The idea is to wear a line around your wrist and if you fall off, or are separated from your vehicle, the power to the ignition is cut.

I have seen home made versions of these tether-type switches made from a ¼” (6.35mm) inline audio jack and socket. You see these on audio headphones.

The nice idea of doing this is ease of availability (most high street electronics stores sell these) and very low cost.

You can have a collection of sockets in the toolbox ready to go, should one get lost.

The plugs and sockets are very simple in their construction, there is nothing to go wrong, and the large contact area means they can easily cope with the current you pull through them.

The final option is the combined kill switch and tether. Again, these are readily available, as you see them used on ATVs and quad bikes.

They have both a push to break kill switch, and a dead man’s cord on the same handlebar mounting.

So you can pull out the tether when you are not running the bike, saving from disconnecting the battery manually.

The only thing I don’t like about these is the quality – all the ones I have seen are constructed from chinesium, and they feel like they are not going to last well.

It would be a shame for a bike to conk-out (technical term) on a race track in the ride of your life dues to a poor electrical connection in your kill switch!

Whichever route you choose to go up, any of the can be inserted between the (1) and (2) Master Switch pins in the below wiring diagram.

Fuse

I always feel it is important to add a fuse, and a race bike is no exception.

I have found issues with the glass-style fuseholders in the past – the springs become weak over time, and eventually the circuit becomes intermittent.

As the fuse disconnects and reconnects to the contacts, a small amount of arcing occurs – over time a layer of ‘soot’ will build up over the contact patch, which in itself acts as an electrical insulator.

This can impact all sorts of things, not least the smooth running of your engine!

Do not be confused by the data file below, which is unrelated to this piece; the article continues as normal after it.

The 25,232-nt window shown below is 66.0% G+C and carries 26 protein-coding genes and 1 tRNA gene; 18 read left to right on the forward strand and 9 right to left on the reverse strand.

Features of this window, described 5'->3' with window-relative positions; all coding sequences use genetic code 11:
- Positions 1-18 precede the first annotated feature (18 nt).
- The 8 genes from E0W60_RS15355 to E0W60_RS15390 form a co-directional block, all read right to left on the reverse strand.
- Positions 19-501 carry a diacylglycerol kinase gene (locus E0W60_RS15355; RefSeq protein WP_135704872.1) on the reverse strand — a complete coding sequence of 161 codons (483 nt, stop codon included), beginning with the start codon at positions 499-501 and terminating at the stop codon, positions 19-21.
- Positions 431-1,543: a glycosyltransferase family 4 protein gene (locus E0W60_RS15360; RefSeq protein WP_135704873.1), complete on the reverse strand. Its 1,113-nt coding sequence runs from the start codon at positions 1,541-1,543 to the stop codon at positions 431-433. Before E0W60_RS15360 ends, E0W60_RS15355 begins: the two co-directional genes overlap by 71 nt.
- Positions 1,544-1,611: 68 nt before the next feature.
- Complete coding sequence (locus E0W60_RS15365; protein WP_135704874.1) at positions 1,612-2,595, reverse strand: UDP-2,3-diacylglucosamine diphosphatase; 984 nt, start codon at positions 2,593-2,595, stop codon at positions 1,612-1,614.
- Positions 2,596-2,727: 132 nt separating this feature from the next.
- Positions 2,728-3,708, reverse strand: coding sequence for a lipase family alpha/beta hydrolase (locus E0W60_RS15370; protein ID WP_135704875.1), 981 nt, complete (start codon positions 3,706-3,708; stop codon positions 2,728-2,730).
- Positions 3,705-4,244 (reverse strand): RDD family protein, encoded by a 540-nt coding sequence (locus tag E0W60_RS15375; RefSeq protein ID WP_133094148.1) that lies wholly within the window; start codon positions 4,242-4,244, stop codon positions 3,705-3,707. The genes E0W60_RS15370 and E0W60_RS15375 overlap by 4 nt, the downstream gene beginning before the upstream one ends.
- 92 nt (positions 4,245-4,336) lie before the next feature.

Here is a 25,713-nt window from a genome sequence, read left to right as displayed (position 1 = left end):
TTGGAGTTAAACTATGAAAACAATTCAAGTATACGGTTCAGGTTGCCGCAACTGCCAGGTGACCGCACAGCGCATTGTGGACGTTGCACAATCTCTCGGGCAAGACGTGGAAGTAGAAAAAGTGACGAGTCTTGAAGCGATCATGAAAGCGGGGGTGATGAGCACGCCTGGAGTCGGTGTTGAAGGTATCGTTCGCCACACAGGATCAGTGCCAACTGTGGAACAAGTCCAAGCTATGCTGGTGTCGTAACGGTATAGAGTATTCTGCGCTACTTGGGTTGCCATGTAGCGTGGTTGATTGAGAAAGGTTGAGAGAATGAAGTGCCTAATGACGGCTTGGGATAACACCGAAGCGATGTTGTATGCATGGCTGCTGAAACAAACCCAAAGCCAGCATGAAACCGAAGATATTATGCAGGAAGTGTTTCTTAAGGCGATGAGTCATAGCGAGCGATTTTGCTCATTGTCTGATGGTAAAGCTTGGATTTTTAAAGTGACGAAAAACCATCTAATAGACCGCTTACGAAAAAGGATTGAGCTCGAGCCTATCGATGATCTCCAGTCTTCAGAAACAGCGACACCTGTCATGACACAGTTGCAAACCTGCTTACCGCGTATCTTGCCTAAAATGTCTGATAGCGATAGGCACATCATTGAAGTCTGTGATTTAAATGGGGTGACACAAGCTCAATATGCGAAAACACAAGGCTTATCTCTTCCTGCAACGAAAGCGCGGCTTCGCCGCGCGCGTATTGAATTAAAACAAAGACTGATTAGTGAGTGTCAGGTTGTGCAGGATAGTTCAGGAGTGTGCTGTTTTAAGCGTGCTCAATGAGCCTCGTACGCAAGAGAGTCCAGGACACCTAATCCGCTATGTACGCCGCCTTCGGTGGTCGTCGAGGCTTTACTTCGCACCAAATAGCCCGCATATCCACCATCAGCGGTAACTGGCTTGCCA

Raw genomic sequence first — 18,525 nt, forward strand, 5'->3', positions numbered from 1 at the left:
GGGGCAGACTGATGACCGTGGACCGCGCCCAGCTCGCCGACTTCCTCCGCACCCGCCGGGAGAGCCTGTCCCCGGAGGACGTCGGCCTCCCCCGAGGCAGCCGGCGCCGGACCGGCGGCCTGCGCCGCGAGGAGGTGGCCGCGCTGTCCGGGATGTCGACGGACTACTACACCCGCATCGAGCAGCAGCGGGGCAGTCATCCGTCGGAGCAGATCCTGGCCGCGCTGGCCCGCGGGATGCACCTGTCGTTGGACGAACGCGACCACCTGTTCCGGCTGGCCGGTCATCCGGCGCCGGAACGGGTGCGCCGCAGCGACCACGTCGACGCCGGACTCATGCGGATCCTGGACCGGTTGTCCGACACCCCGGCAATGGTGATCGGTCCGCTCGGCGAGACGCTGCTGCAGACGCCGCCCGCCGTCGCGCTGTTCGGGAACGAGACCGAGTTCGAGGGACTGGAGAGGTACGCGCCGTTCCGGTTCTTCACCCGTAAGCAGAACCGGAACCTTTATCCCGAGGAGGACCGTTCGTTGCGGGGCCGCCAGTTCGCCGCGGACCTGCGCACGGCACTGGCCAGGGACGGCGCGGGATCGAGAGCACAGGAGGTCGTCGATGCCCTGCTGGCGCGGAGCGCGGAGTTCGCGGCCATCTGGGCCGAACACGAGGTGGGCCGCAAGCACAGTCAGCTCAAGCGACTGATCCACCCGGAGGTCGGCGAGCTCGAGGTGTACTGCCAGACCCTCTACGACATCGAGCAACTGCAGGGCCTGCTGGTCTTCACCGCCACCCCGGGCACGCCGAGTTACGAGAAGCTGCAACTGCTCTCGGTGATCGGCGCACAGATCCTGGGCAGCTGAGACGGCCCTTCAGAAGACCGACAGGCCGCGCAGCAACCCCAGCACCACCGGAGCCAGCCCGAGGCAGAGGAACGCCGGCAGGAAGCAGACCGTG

The symptoms of this feel very much like fuel starvation, so most assume there is a carb problem before they even start looking at the electrics!

I would recommend using automotive blade type fuses all round instead of the original glass type used on these bikes.

These are great, as blade fuses are available in every garage and petrol station, and are very resilient to vibration.

Grant Tiller

A 5 amp fuse would be ok.

However, I’d run with 7.5 or 10 amp.

You wouldn’t want your engine to stop on the track just because the fuse rating was marginal on the power draw.

Earth

The final thing to note is the option I have taken for earthing.

As I have mentioned in numerous posts before, on the Norton Commando the engineers at Lucas and Norton were worried about the Isolastic drivetrain mounting causing earthing problems, so in the main part ran earth wires (which should really be referred to as positive feed wires) between electrical components on the bike, rather that earthing out through the frame.

With one or two minor exceptions, this resulted in a reliable and robust electrical system.

I really like the concept of not relying on the frame for the ‘earth’ so whenever I can, I will always recommend running separate wires instead of earthing out to the frame.

It gives you a much more reliable electrical system!

As you can see in the wiring diagram below, I have taken on the positives to ring terminals which all meet at the cylinder head.

This will give you the best possible spark, and least possible to go wrong.

Wiring Diagram

Norton Commando Wiring Diagram – total loss, ignition only – PNG 2048×1244

Grant Tiller

This is also available for download as a PDF

Update

Michael has just posted to Facebook a link to a video where he starts this absolute weapon for the first time! WOW!